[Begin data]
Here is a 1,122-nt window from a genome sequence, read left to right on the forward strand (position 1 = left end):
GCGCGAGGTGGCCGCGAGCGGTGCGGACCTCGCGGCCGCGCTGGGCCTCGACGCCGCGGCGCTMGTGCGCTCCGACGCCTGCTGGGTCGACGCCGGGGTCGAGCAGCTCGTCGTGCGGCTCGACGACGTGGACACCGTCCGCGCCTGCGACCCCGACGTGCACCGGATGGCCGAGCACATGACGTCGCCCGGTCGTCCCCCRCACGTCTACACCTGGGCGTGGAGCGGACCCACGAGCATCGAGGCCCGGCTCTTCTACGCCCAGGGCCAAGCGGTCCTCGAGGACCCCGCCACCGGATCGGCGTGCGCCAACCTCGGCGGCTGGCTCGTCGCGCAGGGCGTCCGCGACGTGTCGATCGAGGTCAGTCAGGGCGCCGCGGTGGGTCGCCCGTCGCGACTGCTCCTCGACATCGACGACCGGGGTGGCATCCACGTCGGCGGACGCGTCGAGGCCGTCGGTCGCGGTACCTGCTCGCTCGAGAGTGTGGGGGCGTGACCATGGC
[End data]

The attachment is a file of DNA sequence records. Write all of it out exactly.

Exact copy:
Here is a 1,122-nt window from a genome sequence, read left to right on the forward strand (position 1 = left end):
GCGCGAGGTGGCCGCGAGCGGTGCGGACCTCGCGGCCGCGCTGGGCCTCGACGCCGCGGCGCTMGTGCGCTCCGACGCCTGCTGGGTCGACGCCGGGGTCGAGCAGCTCGTCGTGCGGCTCGACGACGTGGACACCGTCCGCGCCTGCGACCCCGACGTGCACCGGATGGCCGAGCACATGACGTCGCCCGGTCGTCCCCCRCACGTCTACACCTGGGCGTGGAGCGGACCCACGAGCATCGAGGCCCGGCTCTTCTACGCCCAGGGCCAAGCGGTCCTCGAGGACCCCGCCACCGGATCGGCGTGCGCCAACCTCGGCGGCTGGCTCGTCGCGCAGGGCGTCCGCGACGTGTCGATCGAGGTCAGTCAGGGCGCCGCGGTGGGTCGCCCGTCGCGACTGCTCCTCGACATCGACGACCGGGGTGGCATCCACGTCGGCGGACGCGTCGAGGCCGTCGGTCGCGGTACCTGCTCGCTCGAGAGTGTGGGGGCGTGACCATGGC